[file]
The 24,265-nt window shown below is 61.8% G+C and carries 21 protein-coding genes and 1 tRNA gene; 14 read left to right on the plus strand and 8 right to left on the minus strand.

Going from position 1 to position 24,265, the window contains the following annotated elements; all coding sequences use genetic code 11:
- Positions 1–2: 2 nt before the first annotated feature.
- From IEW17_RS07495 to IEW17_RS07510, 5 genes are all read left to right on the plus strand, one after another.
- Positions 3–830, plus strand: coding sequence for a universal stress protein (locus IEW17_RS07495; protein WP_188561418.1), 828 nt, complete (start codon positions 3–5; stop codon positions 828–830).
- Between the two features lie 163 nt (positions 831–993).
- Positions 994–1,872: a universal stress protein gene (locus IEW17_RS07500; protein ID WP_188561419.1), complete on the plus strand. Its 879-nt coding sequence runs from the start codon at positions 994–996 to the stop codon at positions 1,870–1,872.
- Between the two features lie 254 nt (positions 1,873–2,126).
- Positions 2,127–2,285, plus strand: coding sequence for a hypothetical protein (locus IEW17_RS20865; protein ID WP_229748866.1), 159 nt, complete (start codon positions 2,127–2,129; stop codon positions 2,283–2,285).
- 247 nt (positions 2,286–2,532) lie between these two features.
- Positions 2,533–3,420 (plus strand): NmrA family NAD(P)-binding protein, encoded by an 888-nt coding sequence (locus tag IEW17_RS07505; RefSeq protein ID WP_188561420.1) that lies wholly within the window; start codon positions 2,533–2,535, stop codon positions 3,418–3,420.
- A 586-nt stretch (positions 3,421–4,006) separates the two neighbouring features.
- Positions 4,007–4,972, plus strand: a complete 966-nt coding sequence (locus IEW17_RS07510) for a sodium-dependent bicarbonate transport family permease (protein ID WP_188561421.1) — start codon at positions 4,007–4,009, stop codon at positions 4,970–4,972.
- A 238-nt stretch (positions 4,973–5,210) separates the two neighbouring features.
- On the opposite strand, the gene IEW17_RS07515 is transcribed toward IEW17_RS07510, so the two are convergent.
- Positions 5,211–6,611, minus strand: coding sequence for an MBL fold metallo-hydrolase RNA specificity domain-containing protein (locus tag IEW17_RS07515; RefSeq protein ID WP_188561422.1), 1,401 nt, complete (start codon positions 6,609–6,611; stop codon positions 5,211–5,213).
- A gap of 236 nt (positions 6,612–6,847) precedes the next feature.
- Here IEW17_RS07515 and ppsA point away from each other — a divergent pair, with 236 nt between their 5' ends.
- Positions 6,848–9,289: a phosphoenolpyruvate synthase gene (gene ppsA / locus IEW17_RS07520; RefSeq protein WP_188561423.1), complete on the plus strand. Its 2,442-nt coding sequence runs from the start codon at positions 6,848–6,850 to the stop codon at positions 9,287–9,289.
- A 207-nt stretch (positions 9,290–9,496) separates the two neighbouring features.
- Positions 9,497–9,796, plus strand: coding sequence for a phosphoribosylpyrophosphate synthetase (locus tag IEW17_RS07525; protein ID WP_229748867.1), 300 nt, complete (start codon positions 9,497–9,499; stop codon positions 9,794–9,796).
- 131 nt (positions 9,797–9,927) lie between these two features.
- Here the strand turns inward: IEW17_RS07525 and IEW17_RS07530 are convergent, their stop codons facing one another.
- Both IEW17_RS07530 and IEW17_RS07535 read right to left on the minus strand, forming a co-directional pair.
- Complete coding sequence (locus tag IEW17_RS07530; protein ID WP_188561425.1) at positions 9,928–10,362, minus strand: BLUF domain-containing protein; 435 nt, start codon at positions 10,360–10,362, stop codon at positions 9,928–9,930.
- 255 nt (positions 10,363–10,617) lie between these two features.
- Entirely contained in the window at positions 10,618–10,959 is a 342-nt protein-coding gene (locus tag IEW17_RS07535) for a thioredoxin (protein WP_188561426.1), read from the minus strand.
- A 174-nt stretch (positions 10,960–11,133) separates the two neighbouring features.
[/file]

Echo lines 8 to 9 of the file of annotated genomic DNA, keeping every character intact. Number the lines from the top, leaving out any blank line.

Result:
- Between the two features lie 254 nt (positions 1,873–2,126).
- Positions 2,127–2,285, plus strand: coding sequence for a hypothetical protein (locus IEW17_RS20865; protein ID WP_229748866.1), 159 nt, complete (start codon positions 2,127–2,129; stop codon positions 2,283–2,285).